Queen marking is a practice used to mark the queen with a dab of paint or glue a tiny marker on her thorax. Using the five colors of the International Color Code, the color indicates the year she was born and helps to find her easier within the colony. Queens generally do not live longer than five years. You can always use your own color system for marking which suits you being able to see the color easier.
Queen clipping is an old practice, and in my opinion barbaric, used by some beekeepers in which the queen’s wings are clipped on the tips to prevent her from flying with a swarm but also indicates her age depending on which wings are clipped. The right two wings are clipped on even years and the left two on odd years. Queen clipping to prevent the queen from flying with the swarm does not prevent swarming. Usually the bees will push the queen out of the hive onto the ground, then abandon her, and possibly swarm with a virgin queen.
When selecting paint, only use water soluble acrylic paints to prevent harming queens. Don't use permanent, harsh, or toxic paints such as model paint. Paint pens are not as good as using a tiny paint brush and dipping it in paint. Paint pens are a pain to get the paint out, cost more, and don’t have as much paint as a bottle.
To prevent queen rejection and queen balling, it’s best to mark queens before introducing her to the colony. Bees can be very picky and can reject/ball the queen for a number of reasons such as broken legs, wings, antennae, etc. The paint smell can temporarily alter the queen’s pheromone or smell. If you must mark the queen after she’s been introduced, allow the paint to completely dry or use a queen cage to reintroduce.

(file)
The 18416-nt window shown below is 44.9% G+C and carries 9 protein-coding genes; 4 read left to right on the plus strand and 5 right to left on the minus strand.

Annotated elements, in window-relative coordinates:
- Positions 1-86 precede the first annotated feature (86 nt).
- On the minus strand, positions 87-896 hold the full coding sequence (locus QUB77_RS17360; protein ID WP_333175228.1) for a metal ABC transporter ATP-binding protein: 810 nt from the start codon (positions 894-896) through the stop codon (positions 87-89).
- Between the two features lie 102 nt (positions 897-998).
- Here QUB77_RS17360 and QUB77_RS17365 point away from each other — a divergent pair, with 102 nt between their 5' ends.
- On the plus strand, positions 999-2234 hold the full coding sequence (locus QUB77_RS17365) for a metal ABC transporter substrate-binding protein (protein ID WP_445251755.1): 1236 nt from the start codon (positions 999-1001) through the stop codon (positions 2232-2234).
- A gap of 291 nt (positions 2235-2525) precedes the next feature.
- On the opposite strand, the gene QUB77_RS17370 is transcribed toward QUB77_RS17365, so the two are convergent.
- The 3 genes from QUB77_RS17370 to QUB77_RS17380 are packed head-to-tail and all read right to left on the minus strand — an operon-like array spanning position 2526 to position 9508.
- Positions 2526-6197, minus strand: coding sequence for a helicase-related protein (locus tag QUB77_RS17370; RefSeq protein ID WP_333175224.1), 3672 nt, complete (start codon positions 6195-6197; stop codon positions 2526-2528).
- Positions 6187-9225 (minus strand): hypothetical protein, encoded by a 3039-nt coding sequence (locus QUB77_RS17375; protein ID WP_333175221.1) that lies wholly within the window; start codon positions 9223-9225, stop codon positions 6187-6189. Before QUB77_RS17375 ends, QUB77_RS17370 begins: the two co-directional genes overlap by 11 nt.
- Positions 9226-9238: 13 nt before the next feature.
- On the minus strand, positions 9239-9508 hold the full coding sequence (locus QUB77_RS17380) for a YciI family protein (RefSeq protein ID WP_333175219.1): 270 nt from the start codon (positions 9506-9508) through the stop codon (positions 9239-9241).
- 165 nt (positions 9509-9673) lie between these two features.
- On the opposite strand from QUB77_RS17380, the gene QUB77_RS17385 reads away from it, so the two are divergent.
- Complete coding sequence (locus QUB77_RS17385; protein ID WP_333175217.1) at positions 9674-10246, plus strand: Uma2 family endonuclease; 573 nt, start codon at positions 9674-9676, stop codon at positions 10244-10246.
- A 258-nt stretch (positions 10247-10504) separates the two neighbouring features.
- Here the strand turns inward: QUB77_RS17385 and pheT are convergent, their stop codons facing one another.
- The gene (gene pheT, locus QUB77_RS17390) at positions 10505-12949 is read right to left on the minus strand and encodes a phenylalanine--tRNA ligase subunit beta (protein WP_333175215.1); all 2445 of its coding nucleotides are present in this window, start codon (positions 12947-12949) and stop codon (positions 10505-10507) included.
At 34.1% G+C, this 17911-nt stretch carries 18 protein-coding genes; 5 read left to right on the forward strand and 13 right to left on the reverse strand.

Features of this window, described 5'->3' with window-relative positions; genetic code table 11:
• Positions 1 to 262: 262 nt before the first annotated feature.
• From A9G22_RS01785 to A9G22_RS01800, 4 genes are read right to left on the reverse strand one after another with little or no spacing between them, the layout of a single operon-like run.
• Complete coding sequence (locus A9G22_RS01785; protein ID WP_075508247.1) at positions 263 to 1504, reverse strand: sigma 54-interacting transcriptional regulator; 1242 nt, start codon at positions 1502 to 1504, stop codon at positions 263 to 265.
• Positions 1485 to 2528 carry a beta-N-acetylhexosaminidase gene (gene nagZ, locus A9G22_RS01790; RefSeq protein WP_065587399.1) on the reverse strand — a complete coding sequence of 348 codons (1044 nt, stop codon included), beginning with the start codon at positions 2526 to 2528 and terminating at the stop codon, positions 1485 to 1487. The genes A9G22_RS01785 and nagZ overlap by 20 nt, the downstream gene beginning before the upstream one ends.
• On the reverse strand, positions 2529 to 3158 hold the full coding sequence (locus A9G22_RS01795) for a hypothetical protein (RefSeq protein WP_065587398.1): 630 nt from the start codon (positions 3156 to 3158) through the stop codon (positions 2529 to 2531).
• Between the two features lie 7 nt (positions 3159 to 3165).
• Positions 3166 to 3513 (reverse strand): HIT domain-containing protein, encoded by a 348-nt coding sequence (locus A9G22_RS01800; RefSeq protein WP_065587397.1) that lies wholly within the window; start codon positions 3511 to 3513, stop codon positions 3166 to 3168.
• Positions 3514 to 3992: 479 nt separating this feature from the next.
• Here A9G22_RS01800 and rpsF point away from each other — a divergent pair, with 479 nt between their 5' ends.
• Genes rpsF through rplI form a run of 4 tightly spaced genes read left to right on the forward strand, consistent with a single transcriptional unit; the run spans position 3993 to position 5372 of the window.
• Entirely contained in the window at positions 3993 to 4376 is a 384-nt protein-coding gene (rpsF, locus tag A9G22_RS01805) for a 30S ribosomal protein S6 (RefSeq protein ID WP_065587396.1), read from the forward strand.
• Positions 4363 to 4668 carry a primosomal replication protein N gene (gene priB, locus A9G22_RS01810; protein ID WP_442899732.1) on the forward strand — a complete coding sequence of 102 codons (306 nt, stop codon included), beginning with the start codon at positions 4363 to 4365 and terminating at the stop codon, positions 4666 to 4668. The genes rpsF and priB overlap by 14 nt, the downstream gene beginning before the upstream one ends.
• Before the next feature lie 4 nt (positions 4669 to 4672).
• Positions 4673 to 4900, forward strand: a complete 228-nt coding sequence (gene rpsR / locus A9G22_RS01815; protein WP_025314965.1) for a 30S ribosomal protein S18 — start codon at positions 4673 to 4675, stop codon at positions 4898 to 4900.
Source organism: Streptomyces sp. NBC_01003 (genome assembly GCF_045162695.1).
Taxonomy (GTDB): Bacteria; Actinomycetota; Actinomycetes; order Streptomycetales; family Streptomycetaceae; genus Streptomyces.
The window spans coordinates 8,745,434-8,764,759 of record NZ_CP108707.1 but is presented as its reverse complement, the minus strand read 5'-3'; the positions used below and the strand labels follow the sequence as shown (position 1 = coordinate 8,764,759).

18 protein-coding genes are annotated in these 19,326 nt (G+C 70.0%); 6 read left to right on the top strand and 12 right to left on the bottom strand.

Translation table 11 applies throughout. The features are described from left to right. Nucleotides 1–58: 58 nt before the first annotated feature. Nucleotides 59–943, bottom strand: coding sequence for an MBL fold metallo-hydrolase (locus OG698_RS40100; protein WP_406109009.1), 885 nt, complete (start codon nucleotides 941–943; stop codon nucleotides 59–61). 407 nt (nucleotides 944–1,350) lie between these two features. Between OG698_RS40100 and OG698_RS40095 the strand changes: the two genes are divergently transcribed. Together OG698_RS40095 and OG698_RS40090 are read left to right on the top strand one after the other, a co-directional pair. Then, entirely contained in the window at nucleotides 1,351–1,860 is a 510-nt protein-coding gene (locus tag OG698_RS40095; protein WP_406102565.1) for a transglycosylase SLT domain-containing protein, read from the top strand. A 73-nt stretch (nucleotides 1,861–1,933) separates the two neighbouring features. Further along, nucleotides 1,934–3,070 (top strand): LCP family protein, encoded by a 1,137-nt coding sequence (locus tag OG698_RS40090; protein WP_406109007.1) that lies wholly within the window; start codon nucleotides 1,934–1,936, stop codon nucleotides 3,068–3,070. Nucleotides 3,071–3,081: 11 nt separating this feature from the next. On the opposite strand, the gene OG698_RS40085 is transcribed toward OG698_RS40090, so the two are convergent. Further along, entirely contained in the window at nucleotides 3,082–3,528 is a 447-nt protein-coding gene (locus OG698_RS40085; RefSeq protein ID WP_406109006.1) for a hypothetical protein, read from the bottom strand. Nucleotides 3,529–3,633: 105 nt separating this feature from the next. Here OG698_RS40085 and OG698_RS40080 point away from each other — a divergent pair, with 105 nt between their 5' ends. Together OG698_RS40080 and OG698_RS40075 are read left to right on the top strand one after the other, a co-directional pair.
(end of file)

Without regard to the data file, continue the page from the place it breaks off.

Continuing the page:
Queen tubes with foam plungers are best for marking queens. Very gently push the plunger up to pin her gently near the plastic cage top and dab her thorax with paint. Release plunger slightly to allow her to move around. Allow the paint to dry before handling her to prevent smearing.
It takes great patience and a delicate touch to mark queens. Since drones don’t have stingers, it’s best to practice marking drones to learn how to handle bees with your bare hands. It is possible to be stung by a queen, however, if handled correctly, reduces your chances of being stung. I have marked thousands of queens and have never been stung by one.